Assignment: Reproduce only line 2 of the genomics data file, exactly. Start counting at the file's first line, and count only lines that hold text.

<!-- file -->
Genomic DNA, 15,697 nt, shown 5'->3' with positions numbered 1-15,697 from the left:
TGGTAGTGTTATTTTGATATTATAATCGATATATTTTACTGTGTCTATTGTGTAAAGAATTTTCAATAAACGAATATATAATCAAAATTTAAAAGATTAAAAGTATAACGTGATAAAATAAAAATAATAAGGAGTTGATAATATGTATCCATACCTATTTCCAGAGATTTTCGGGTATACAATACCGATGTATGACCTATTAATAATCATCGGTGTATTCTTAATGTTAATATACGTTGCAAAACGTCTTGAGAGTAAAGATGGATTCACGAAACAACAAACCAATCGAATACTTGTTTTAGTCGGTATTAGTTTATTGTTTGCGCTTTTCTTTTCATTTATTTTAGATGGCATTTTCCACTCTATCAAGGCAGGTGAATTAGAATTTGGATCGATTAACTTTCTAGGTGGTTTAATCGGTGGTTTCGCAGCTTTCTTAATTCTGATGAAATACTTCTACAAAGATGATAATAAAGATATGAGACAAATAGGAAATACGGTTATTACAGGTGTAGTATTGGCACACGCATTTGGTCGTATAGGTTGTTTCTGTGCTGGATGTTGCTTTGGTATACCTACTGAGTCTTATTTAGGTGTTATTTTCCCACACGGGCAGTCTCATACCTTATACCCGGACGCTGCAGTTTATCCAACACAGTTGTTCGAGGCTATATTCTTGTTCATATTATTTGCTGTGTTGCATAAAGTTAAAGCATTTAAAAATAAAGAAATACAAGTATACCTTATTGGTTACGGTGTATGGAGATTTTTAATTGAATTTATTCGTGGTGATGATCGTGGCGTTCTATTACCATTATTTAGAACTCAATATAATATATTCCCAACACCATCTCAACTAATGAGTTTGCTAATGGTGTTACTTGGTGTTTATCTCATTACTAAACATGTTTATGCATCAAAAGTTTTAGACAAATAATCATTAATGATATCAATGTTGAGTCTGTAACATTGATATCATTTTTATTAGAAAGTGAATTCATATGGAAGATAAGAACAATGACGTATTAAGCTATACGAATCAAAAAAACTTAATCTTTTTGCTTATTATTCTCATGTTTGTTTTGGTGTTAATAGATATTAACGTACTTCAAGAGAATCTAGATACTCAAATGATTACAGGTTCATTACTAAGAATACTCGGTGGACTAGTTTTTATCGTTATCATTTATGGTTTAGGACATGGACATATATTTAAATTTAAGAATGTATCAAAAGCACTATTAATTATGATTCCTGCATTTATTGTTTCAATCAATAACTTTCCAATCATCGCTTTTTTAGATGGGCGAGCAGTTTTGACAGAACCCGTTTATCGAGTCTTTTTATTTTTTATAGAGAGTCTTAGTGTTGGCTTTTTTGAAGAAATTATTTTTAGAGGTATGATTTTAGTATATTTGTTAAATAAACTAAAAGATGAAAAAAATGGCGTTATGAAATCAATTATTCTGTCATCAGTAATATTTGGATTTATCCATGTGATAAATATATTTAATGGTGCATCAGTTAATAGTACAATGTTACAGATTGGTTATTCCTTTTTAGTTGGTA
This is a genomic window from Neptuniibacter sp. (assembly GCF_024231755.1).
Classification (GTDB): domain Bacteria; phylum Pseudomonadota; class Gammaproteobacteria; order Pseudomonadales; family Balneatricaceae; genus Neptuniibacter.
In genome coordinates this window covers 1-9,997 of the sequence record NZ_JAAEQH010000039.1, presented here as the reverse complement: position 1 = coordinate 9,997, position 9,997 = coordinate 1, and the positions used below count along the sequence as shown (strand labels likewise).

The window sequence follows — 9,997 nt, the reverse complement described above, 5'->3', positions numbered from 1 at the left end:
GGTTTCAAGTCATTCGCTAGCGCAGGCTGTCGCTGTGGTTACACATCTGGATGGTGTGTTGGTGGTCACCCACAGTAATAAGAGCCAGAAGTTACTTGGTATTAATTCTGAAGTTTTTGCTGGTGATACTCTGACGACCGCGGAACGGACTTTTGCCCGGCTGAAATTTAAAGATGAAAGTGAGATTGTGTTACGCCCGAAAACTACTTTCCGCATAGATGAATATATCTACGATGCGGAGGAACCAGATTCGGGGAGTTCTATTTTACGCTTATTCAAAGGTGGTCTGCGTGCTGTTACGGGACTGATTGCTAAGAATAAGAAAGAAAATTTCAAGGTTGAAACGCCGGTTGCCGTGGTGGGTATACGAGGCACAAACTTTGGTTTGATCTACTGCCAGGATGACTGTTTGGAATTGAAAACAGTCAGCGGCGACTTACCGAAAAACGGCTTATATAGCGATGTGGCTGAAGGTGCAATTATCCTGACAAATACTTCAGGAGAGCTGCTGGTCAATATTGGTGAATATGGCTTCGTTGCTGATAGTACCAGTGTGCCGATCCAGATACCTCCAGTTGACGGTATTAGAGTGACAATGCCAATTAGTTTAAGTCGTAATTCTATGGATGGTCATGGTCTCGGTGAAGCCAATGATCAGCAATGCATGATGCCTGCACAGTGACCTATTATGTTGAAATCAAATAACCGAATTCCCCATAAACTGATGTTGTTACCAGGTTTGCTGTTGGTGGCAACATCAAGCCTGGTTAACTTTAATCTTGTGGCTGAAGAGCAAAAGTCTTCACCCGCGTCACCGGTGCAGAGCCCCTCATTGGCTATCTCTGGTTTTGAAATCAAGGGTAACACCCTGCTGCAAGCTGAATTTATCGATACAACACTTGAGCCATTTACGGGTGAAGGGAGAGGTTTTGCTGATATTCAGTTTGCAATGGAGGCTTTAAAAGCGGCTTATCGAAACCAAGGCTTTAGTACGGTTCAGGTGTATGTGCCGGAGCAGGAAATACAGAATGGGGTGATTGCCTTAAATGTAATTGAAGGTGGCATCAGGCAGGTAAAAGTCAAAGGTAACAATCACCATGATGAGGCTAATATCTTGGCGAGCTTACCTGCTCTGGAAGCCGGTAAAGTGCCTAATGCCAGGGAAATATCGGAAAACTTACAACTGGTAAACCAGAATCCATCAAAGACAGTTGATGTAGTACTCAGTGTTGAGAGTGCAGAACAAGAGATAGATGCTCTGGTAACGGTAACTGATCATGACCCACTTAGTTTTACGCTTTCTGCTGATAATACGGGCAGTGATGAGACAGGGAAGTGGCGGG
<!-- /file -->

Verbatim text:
TGGTAGTGTTATTTTGATATTATAATCGATATATTTTACTGTGTCTATTGTGTAAAGAATTTTCAATAAACGAATATATAATCAAAATTTAAAAGATTAAAAGTATAACGTGATAAAATAAAAATAATAAGGAGTTGATAATATGTATCCATACCTATTTCCAGAGATTTTCGGGTATACAATACCGATGTATGACCTATTAATAATCATCGGTGTATTCTTAATGTTAATATACGTTGCAAAACGTCTTGAGAGTAAAGATGGATTCACGAAACAACAAACCAATCGAATACTTGTTTTAGTCGGTATTAGTTTATTGTTTGCGCTTTTCTTTTCATTTATTTTAGATGGCATTTTCCACTCTATCAAGGCAGGTGAATTAGAATTTGGATCGATTAACTTTCTAGGTGGTTTAATCGGTGGTTTCGCAGCTTTCTTAATTCTGATGAAATACTTCTACAAAGATGATAATAAAGATATGAGACAAATAGGAAATACGGTTATTACAGGTGTAGTATTGGCACACGCATTTGGTCGTATAGGTTGTTTCTGTGCTGGATGTTGCTTTGGTATACCTACTGAGTCTTATTTAGGTGTTATTTTCCCACACGGGCAGTCTCATACCTTATACCCGGACGCTGCAGTTTATCCAACACAGTTGTTCGAGGCTATATTCTTGTTCATATTATTTGCTGTGTTGCATAAAGTTAAAGCATTTAAAAATAAAGAAATACAAGTATACCTTATTGGTTACGGTGTATGGAGATTTTTAATTGAATTTATTCGTGGTGATGATCGTGGCGTTCTATTACCATTATTTAGAACTCAATATAATATATTCCCAACACCATCTCAACTAATGAGTTTGCTAATGGTGTTACTTGGTGTTTATCTCATTACTAAACATGTTTATGCATCAAAAGTTTTAGACAAATAATCATTAATGATATCAATGTTGAGTCTGTAACATTGATATCATTTTTATTAGAAAGTGAATTCATATGGAAGATAAGAACAATGACGTATTAAGCTATACGAATCAAAAAAACTTAATCTTTTTGCTTATTATTCTCATGTTTGTTTTGGTGTTAATAGATATTAACGTACTTCAAGAGAATCTAGATACTCAAATGATTACAGGTTCATTACTAAGAATACTCGGTGGACTAGTTTTTATCGTTATCATTTATGGTTTAGGACATGGACATATATTTAAATTTAAGAATGTATCAAAAGCACTATTAATTATGATTCCTGCATTTATTGTTTCAATCAATAACTTTCCAATCATCGCTTTTTTAGATGGGCGAGCAGTTTTGACAGAACCCGTTTATCGAGTCTTTTTATTTTTTATAGAGAGTCTTAGTGTTGGCTTTTTTGAAGAAATTATTTTTAGAGGTATGATTTTAGTATATTTGTTAAATAAACTAAAAGATGAAAAAAATGGCGTTATGAAATCAATTATTCTGTCATCAGTAATATTTGGATTTATCCATGTGATAAATATATTTAATGGTGCATCAGTTAATAGTACAATGTTACAGATTGGTTATTCCTTTTTAGTTGGTA